Standing at a lectern adorned with the presidential seal in the East Room of the White House, a transgender activist announced his pronouns before introducing the president. President Biden started his remarks by wishing a belated happy birthday to the husband of Pete Buttigieg, his transportation secretary.

Later, the commander in chief of the world’s most powerful military recognized a transgender lieutenant colonel who attended in full dress uniform, saying to her, “Thank you for your service to our nation.”

Those acts were part of an event billed by the White House as a commemoration of LGBTQ+ Pride Month, and each would have prompted headlines just a few years ago — and some just a few months ago. Yet on Friday, none of it was particularly remarkable.

That’s not because Biden’s event lacked pomp or history-making figures.

“Pride is back at the White House,” Biden announced to applause from a room that included Sarah McBride, a Delaware state senator who is transgender, and Rachel Levine, an assistant health secretary who is transgender.

It wasn’t because LGBTQ rights issues are settled. A key part of Biden’s remarks was a call to the Senate to pass the Equality Act, which prohibits discrimination on the basis of sex, sexual orientation and gender identity.

“Our work is unfinished when a same-sex couple can be married in the morning but denied a lease in the afternoon for being gay,” Biden said, urging Senate approval. “Something is still wrong.”

Friday’s warm presidential embrace of the LGBTQ community was remarkable for not being all that remarkable because of how much and how quickly the country and the Democratic Party have changed. Public opinion among Democrats is overwhelmingly supportive of LGBTQ rights, and Biden talks so frequently on the subject that it’s become routine, another agenda item he ticks off in his public remarks.

“This event has graduated into secular holiday party territory for a Democratic president,” said Sasha Issenberg, author of “The Engagement,” a history of same-sex marriage in the United States. “You have to work pretty hard to ruin it for the people you invited.”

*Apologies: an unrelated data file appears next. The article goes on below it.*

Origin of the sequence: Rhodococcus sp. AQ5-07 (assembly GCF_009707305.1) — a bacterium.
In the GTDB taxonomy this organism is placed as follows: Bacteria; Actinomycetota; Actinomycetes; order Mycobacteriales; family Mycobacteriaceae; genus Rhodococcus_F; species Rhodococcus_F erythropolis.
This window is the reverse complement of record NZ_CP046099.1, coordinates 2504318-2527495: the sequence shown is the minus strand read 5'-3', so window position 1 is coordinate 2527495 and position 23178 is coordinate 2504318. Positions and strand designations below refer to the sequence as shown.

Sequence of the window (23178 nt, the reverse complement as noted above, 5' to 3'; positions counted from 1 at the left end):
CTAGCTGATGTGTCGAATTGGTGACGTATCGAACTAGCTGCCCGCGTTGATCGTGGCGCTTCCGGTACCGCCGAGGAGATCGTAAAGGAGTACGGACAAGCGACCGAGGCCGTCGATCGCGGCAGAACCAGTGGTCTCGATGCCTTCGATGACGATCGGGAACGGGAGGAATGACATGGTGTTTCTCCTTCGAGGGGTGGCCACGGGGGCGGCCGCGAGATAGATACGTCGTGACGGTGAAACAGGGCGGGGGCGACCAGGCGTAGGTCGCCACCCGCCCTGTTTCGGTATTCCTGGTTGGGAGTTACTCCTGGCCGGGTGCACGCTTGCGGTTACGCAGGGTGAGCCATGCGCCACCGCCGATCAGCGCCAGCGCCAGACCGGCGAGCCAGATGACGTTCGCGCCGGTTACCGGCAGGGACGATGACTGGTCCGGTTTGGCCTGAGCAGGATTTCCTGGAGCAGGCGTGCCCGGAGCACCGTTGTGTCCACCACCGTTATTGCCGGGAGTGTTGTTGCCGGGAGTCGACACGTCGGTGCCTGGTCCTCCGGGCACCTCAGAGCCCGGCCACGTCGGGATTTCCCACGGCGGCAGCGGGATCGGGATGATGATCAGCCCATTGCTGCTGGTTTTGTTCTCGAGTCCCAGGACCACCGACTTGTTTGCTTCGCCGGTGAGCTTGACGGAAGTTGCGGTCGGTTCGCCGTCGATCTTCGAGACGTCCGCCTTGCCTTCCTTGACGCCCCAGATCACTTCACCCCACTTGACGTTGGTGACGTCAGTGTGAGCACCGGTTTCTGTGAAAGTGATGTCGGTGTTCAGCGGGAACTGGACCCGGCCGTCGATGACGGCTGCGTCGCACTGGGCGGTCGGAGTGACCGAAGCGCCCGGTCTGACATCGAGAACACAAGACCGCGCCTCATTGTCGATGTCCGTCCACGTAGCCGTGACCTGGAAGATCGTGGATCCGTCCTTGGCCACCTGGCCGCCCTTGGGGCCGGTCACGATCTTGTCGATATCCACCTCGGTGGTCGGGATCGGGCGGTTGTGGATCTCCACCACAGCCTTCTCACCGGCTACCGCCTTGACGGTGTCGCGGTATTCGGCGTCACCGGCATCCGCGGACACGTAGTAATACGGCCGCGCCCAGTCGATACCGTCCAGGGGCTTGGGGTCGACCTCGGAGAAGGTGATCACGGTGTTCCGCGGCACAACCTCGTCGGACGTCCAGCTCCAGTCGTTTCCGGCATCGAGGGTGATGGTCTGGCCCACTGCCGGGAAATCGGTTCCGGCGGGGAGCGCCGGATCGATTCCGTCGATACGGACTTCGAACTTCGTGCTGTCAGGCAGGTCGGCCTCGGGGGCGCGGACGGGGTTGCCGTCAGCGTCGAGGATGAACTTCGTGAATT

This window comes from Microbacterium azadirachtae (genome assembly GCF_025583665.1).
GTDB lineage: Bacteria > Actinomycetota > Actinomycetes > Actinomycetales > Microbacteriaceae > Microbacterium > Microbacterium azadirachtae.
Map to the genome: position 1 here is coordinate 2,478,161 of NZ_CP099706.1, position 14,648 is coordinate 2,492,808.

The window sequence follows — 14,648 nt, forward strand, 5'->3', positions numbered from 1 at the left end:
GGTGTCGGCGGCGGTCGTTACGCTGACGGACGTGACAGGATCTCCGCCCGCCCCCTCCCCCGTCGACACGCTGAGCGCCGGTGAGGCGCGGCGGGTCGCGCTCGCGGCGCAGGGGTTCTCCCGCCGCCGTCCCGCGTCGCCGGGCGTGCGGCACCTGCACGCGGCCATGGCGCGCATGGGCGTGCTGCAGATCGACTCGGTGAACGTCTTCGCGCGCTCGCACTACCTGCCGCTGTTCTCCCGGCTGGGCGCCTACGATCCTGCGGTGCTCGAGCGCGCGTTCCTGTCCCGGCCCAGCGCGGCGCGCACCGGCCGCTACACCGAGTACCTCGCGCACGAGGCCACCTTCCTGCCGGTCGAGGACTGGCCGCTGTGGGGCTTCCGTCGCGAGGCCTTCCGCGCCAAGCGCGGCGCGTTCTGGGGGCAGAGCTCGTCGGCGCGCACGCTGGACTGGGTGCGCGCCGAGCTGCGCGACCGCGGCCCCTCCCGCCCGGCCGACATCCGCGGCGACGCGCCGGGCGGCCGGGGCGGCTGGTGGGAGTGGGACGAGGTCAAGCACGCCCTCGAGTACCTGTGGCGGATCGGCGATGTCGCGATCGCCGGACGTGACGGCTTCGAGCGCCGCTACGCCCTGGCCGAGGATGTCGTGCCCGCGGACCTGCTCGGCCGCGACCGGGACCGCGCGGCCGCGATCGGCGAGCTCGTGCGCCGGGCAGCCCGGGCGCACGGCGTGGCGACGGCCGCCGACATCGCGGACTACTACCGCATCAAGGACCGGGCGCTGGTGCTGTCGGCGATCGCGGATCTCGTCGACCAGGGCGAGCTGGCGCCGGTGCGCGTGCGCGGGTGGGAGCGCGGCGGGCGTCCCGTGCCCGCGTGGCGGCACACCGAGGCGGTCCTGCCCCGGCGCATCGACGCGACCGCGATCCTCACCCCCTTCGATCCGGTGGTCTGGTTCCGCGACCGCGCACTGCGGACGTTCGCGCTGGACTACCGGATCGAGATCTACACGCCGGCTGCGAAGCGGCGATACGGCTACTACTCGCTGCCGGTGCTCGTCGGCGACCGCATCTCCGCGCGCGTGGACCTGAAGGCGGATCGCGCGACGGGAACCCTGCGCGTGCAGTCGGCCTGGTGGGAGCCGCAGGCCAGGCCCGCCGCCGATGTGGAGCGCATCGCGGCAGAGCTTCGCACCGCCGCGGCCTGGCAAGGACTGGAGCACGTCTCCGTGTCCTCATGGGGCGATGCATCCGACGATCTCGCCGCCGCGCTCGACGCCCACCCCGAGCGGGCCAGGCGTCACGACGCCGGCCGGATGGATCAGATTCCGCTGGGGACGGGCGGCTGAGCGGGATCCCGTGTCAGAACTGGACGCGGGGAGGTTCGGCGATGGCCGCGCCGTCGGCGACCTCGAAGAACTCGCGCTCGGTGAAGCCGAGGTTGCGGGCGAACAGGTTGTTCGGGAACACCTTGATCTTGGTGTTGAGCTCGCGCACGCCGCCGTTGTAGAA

Issenberg said previous Democratic presidents had to worry about conservative flanks of the party and would use Pride month and LGBTQ events to give a quiet nod to an audience that received scant attention at more mainstream events.

“The Democratic Party is unified in its commitment to this in a way that was not true” for previous Democrats, Issenberg said.

Indeed, 70 percent of Americans support same-sex marriage, according to a recent survey by Gallup. It’s the highest level of support the Gallup pollsters have detected since they began surveying the issue in 1996.

The fast pace of change hardly went unnoticed among the luminaries gathered Friday.

Buttigieg, giving his remarks, reflected on how as a teenager he tracked how President Bill Clinton had to use a recess appointment to install an ambassador who “couldn’t even get a vote in the Senate because he was gay.”

“Not that long ago, well within the lifetimes of many people in this room, being ‘outed’ could be disqualifying from public service — any public service, not just being a Cabinet officer,” said Buttigieg, the first openly gay Cabinet secretary to be confirmed by the Senate. “Yet today here I am. Here you are. Here we are — standing in the East Room in the company of the president of the United States and the first lady, wishing each other Happy Pride.”